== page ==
Sunday, April 15, 2012

Star Turn - interview with The Ilsleys

TAKE members of legendary Newbury outfits Ricky and The Gamblers and Tonton Macoute, mix it up with up to 50 years experience in the music industry per member, and reveal the dark secret that they to blame for the 1980s novelty hit Pump Up The Bitter, and you’ve got The Ilsleys - a bunch of West Berkshire 60-somethings recording an album and getting ready for their first full gig at ACE Space on April 20.

CATRIONA REEVES spoke to guitarist COLIN JENNINGS about starting a new musical journey when the band members have all got bus passes.

CATRIONA REEVES: It sounds like The Ilsleys' members have known each other for years - what made you decide to come together as a band at this point in your lives?

COLIN JENNINGS :We played in function bands together, and of course there was our excursion into comedy [as Star Turn on 45 (Pints), the act behind Pump Up The Bitter]. The idea of making an album of totally original material was the motivator, especially at our age. They always say the first album is the most important; it’s just that for us it took a little longer than usual!

Bassist Pete Fry and guitarist Dave Hicks were founder members of Newbury’s very own Ricky and The Gamblers in the swinging sixties. In their heyday, a number of record companies came down to Newbury to try and sign the band, but failed... Dave wasn’t fond of their manner, particularly The Rolling Stones’ producer Jimmy Miller, who thought that Dave should wear satin shorts on stage... it wasn’t a meeting of minds! Pete and Dave have both continued to play with various groups since then.

Drummer Nigel was in pop band Windmill before joining local band Tonton Macoute, who achieved cult status in the 70s throughout Europe. Their albums are so sought after that they are worth more than Nigel’s drumkit!

I started my career in the late 60s with The Greatest Show on Earth, a jazz rock outfit, and earned my crust for many years as a songwriter/performer working for, among many others, The Hollies and Cilla Black.

Last but not least, there’s Dave Stevens on keyboards - another local lad, who has made a major contribution in the arranging of the band’s music. Being a much younger member, he is also responsible for making sure that the rest of us are clean before we go on stage.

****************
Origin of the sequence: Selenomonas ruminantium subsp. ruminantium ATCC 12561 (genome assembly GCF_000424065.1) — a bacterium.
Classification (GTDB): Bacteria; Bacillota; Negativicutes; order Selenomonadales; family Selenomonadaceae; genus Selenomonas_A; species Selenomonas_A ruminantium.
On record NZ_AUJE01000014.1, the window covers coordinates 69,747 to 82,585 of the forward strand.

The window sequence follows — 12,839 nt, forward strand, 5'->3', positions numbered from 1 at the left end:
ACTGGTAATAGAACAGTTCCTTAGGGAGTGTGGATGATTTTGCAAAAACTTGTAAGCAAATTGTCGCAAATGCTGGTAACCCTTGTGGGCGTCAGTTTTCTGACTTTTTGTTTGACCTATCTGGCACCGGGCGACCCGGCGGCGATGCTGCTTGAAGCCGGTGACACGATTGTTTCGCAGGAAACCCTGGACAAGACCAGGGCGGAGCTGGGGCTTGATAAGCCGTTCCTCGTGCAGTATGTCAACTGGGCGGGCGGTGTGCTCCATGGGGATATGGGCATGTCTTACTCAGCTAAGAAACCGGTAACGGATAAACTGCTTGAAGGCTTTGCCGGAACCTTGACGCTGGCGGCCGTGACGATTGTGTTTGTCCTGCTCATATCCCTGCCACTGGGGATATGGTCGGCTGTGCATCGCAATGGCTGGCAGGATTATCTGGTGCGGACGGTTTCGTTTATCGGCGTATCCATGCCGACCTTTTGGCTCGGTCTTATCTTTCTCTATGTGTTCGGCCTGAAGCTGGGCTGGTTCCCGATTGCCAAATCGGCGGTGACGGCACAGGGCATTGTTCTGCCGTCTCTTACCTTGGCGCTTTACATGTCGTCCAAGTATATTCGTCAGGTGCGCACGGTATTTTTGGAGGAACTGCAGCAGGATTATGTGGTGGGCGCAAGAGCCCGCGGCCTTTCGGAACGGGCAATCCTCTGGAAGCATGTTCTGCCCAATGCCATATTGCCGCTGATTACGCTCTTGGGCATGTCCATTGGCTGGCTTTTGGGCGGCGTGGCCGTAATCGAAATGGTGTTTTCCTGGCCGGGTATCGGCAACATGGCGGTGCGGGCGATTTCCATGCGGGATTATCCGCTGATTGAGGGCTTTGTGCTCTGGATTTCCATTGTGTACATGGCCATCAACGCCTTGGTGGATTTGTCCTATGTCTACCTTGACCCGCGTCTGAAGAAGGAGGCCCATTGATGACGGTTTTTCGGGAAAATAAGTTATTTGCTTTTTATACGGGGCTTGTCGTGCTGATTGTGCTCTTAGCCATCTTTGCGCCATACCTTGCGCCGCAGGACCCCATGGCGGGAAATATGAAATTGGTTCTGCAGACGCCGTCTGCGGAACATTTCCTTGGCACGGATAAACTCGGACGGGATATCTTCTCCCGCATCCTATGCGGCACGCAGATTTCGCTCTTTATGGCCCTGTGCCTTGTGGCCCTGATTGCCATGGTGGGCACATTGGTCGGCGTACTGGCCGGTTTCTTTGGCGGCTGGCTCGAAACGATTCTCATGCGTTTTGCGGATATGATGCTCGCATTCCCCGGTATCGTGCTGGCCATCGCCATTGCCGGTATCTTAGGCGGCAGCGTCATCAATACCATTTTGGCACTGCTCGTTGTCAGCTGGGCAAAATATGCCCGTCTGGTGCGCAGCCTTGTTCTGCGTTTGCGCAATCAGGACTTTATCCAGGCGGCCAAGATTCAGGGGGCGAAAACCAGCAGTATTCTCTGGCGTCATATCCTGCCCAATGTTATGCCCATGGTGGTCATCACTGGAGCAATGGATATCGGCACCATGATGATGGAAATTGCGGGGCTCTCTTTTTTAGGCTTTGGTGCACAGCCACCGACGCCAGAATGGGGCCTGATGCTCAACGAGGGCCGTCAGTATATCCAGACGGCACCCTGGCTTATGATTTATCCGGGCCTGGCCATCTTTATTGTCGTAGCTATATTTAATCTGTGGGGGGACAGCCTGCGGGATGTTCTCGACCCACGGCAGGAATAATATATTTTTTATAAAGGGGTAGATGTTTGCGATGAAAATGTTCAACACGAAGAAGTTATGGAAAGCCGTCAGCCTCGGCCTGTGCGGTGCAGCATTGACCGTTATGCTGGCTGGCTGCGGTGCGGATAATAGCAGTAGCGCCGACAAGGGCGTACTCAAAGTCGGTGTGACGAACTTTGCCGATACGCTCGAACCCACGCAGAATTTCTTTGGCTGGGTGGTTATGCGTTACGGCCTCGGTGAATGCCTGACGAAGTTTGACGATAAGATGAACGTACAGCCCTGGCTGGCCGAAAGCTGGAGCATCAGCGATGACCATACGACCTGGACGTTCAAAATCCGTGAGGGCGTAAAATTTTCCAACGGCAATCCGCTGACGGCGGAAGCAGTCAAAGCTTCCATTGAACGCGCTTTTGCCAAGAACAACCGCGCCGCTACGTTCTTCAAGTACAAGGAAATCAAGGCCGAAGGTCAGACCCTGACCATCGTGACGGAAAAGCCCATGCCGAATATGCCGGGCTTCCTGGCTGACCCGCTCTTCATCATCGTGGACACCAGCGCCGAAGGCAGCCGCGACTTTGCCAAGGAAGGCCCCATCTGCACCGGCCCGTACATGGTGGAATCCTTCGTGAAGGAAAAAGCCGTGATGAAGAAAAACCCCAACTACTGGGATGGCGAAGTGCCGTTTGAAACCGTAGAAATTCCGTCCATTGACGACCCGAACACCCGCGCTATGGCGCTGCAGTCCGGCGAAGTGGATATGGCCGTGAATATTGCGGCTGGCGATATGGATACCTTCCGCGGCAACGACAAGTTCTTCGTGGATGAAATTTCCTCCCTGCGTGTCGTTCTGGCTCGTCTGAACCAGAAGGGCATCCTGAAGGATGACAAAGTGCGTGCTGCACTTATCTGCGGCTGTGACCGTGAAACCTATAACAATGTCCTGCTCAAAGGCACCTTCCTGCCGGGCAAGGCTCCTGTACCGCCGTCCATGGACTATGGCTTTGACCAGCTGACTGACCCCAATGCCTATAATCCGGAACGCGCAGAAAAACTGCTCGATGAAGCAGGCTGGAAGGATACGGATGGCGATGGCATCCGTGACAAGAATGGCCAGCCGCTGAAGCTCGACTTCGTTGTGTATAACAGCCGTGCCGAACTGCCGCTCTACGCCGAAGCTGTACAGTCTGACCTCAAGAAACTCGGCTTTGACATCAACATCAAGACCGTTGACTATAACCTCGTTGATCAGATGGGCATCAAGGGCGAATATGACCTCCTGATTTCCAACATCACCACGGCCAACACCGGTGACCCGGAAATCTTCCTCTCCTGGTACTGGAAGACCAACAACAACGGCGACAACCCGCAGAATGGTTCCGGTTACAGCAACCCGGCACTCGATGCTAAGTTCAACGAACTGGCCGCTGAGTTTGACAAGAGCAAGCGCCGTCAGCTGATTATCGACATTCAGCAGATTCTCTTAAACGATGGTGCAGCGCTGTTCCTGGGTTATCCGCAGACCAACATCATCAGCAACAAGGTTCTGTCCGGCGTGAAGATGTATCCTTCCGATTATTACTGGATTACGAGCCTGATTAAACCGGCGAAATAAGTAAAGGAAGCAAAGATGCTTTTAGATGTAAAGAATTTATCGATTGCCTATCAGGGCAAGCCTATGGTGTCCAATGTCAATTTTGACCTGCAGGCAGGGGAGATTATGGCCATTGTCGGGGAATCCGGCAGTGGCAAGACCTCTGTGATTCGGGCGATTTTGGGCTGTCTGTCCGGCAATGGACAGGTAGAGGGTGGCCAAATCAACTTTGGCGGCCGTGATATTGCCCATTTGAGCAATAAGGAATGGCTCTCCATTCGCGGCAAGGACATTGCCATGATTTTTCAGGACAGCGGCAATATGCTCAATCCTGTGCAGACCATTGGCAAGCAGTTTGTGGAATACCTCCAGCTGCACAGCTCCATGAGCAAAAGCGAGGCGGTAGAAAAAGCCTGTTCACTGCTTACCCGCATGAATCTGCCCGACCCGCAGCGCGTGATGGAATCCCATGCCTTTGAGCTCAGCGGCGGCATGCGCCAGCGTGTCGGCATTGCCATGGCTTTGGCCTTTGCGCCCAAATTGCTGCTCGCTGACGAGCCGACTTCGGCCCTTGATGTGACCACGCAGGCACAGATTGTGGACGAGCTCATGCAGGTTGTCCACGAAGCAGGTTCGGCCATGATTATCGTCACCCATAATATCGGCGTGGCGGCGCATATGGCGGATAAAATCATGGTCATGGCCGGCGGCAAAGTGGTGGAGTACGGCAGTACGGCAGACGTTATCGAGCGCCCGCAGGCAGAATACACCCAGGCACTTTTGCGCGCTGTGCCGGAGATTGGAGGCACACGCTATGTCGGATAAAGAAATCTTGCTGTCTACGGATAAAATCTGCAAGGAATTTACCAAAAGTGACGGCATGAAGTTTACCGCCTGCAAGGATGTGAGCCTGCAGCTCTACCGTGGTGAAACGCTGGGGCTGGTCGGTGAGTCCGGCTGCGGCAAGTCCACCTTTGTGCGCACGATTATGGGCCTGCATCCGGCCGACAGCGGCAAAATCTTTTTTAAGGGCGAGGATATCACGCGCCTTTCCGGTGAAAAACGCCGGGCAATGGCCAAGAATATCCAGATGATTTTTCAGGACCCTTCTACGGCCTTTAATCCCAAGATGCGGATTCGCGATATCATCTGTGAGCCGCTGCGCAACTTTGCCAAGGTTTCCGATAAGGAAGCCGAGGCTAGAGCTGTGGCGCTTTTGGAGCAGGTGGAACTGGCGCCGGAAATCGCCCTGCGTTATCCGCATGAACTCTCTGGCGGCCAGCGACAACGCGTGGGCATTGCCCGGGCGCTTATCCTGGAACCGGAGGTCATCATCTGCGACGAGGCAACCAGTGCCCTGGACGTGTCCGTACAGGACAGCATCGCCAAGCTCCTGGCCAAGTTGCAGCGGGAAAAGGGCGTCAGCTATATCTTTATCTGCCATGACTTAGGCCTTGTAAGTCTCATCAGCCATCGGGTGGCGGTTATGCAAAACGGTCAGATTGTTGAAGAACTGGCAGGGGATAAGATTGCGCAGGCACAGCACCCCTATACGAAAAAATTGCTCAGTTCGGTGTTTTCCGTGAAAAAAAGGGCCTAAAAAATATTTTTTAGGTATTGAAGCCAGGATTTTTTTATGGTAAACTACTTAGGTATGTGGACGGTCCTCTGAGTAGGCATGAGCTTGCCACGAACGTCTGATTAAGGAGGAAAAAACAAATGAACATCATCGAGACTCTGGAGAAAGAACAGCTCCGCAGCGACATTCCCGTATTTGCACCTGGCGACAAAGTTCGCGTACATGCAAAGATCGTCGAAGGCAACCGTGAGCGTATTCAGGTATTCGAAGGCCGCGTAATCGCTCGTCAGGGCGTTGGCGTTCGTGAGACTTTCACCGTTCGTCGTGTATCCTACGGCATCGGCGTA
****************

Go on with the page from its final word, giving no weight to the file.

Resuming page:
CR: What is your resulting musical style like - and who writes the songs?

CJ: The style is developing every time we play. The songs, the reception we get playing them live, and recording in the studio will all help. But it’s inevitable at out age that we’ll be drawing from the greats; which is fine, as long as it has our stamp on it.

I do most of the songwriting at the moment, only because I already had songs, old and new. But the two Daves have written for our live set at ACE Space, and I am sure that we all will have ideas going forward.

CR: You’ve got a provisional name for your album, Licks, Lilts & Lullabies. How is it coming along?

CJ: First recordings have started, and will be finished by midsummer. I was keen to get my old Abbey Road engineer/producer Tony Clark to produce the album. The only problem was, I couldn’t find him, until a chance conversation with someone at a studio who could put me in touch. It turned out that Tony had been following a different path altogether; he had taken a horticulture degree and was looking after a Victorian garden in London.

Luckily, when we met, he said that he was keen to get back into the studio. It’s great to be working with him - his pedigree is exceptional; he’s worked with Paul McCartney, Stevie Wonder and Cliff Richard, among others. It will sound great.